## Introduction to Algorithms

**On loan**

Author: Thomas H Cormen et al.

*Introduction to Algorithms*builds on the tradition of the original with a truly magisterial guide to the world of algorithms. Clearly presented, mathematically rigorous, and yet approachable even for the math-averse, this title sets a high standard for a textbook and reference to the best algorithms for solving a wide range of computing problems.

With sample problems and mathematical proofs demonstrating the correctness of each algorithm, this book is ideal as a textbook for classroom study, but its reach doesn't end there. The authors do a fine job of explaining each algorithm. (Reference sections on basic mathematical notation will help readers bridge the gap, but it will help to have some math background to appreciate the full achievement of this handsome hardcover volume.) Every algorithm is presented in pseudo-code, which can be implemented in any computer language, including C/C++ and Java. This ecumenical approach is one of the book's strengths. When it comes to sorting and common data structures, from basic linked lists to trees (including binary trees, red-black, and B-trees), this title really shines, with clear diagrams that show algorithms in operation. Even if you just glance over the mathematical notation here, you can definitely benefit from this text in other ways.

The book moves forward with more advanced algorithms that implement strategies for solving more complicated problems (including dynamic programming techniques, greedy algorithms, and amortized analysis). Algorithms for graphing problems (used in such real-world business problems as optimizing flight schedules or flow through pipelines) come next. In each case, the authors provide the best from current research in each topic, along with sample solutions.

This text closes with a grab bag of useful algorithms including matrix operations and linear programming, evaluating polynomials, and the well-known Fast Fourier Transformation (FFT) (useful in signal processing and engineering). Final sections on "NP-complete" problems, like the well-known traveling salesman problem, show off that while not all problems have a demonstrably final and best answer, algorithms that generate acceptable approximate solutions can still be used to generate useful, real-world answers.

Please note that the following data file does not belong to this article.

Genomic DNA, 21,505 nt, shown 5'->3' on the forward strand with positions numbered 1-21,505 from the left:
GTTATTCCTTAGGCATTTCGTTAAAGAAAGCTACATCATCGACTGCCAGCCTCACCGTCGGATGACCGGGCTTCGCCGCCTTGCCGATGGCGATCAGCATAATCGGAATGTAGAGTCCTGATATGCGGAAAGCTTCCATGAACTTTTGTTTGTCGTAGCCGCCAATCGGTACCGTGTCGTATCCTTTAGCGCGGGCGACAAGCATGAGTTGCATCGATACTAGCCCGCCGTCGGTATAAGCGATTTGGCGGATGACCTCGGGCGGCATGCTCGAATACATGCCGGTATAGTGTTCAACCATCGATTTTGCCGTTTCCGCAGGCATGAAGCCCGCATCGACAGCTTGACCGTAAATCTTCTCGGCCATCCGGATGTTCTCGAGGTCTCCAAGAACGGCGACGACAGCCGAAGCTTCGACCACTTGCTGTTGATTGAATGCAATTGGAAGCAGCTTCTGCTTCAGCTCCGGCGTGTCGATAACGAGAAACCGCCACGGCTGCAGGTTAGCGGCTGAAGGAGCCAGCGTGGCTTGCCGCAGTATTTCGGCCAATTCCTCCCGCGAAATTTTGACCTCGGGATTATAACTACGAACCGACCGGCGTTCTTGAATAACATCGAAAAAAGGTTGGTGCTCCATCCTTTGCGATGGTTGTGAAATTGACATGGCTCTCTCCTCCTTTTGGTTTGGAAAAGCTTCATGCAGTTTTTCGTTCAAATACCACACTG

Throughout this text, the authors anchor their discussion of
algorithms with current examples drawn from molecular biology (like
the Human Genome Project), business, and engineering. Each section
ends with short discussions of related historical material, often
discussing original research in each area of algorithms. On the
whole, they argue successfully that algorithms are a "technology"
just like hardware and software that can be used to write better
software that does more, with better performance. Along with
classic books on algorithms (like Donald Knuth's three-volume set,
*The Art of Computer Programming*), this title sets a new
standard for compiling the best research in algorithms. For any
experienced developer, regardless of their chosen language, this
text deserves a close look for extending the range and performance
of real-world software. *--Richard Dragan*

**Topics covered:** Overview of algorithms
(including algorithms as a technology); designing and analyzing
algorithms; asymptotic notation; recurrences and recursion;
probabilistic analysis and randomized algorithms; heapsort
algorithms; priority queues; quicksort algorithms; linear time
sorting (including radix and bucket sort); medians and order
statistics (including minimum and maximum); introduction to data
structures (stacks, queues, linked lists, and rooted trees); hash
tables (including hash functions); binary search trees; red-black
trees; augmenting data structures for custom applications; dynamic
programming explained (including assembly-line scheduling,
matrix-chain multiplication, and optimal binary search trees);
greedy algorithms (including Huffman codes and task-scheduling
problems); amortized analysis (the accounting and potential
methods); advanced data structures (including B-trees, binomial and
Fibonacci heaps, representing disjoint sets in data structures);
graph algorithms (representing graphs, minimum spanning trees,
single-source shortest paths, all-pairs shortest paths, and maximum
flow algorithms); sorting networks; matrix operations; linear
programming (standard and slack forms); polynomials and the Fast
Fourier Transformation (FFT); number theoretic algorithms
(including greatest common divisor, modular arithmetic, the Chinese
remainder theorem, RSA public-key encryption, primality testing,
integer factorization); string matching; computational geometry
(including finding the convex hull); NP-completeness (including
sample real-world NP-complete problems and their insolvability);
approximation algorithms for NP-complete problems (including the
traveling salesman problem); reference sections for summations and
other mathematical notation, sets, relations, functions, graphs and
trees, as well as counting and probability backgrounder (plus
geometric and binomial distributions).

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